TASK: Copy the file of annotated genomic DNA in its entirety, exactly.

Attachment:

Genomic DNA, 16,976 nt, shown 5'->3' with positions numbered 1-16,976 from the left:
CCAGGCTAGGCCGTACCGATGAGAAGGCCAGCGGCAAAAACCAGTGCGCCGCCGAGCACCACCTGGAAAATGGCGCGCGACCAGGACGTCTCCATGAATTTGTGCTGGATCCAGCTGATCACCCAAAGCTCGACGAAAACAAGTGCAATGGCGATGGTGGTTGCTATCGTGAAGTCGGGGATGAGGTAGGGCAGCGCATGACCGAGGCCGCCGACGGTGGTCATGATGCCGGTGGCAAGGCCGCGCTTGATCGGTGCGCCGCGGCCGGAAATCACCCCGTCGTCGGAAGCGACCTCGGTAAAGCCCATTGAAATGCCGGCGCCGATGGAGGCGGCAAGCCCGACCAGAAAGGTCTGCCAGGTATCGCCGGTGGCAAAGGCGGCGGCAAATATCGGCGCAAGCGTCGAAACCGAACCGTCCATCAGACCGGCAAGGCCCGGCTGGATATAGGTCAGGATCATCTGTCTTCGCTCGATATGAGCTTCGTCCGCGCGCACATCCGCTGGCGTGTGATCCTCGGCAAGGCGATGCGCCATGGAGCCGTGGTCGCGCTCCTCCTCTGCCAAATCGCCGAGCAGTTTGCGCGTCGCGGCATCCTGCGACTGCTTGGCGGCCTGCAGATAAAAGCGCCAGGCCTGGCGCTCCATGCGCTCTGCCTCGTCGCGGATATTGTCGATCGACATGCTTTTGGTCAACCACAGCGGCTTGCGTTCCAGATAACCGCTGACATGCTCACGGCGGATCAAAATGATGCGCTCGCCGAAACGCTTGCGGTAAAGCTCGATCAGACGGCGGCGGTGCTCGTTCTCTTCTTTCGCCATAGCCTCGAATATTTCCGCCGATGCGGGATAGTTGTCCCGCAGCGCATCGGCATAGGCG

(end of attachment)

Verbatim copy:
Genomic DNA, 16,976 nt, shown 5'->3' with positions numbered 1-16,976 from the left:
CCAGGCTAGGCCGTACCGATGAGAAGGCCAGCGGCAAAAACCAGTGCGCCGCCGAGCACCACCTGGAAAATGGCGCGCGACCAGGACGTCTCCATGAATTTGTGCTGGATCCAGCTGATCACCCAAAGCTCGACGAAAACAAGTGCAATGGCGATGGTGGTTGCTATCGTGAAGTCGGGGATGAGGTAGGGCAGCGCATGACCGAGGCCGCCGACGGTGGTCATGATGCCGGTGGCAAGGCCGCGCTTGATCGGTGCGCCGCGGCCGGAAATCACCCCGTCGTCGGAAGCGACCTCGGTAAAGCCCATTGAAATGCCGGCGCCGATGGAGGCGGCAAGCCCGACCAGAAAGGTCTGCCAGGTATCGCCGGTGGCAAAGGCGGCGGCAAATATCGGCGCAAGCGTCGAAACCGAACCGTCCATCAGACCGGCAAGGCCCGGCTGGATATAGGTCAGGATCATCTGTCTTCGCTCGATATGAGCTTCGTCCGCGCGCACATCCGCTGGCGTGTGATCCTCGGCAAGGCGATGCGCCATGGAGCCGTGGTCGCGCTCCTCCTCTGCCAAATCGCCGAGCAGTTTGCGCGTCGCGGCATCCTGCGACTGCTTGGCGGCCTGCAGATAAAAGCGCCAGGCCTGGCGCTCCATGCGCTCTGCCTCGTCGCGGATATTGTCGATCGACATGCTTTTGGTCAACCACAGCGGCTTGCGTTCCAGATAACCGCTGACATGCTCACGGCGGATCAAAATGATGCGCTCGCCGAAACGCTTGCGGTAAAGCTCGATCAGACGGCGGCGGTGCTCGTTCTCTTCTTTCGCCATAGCCTCGAATATTTCCGCCGATGCGGGATAGTTGTCCCGCAGCGCATCGGCATAGGCG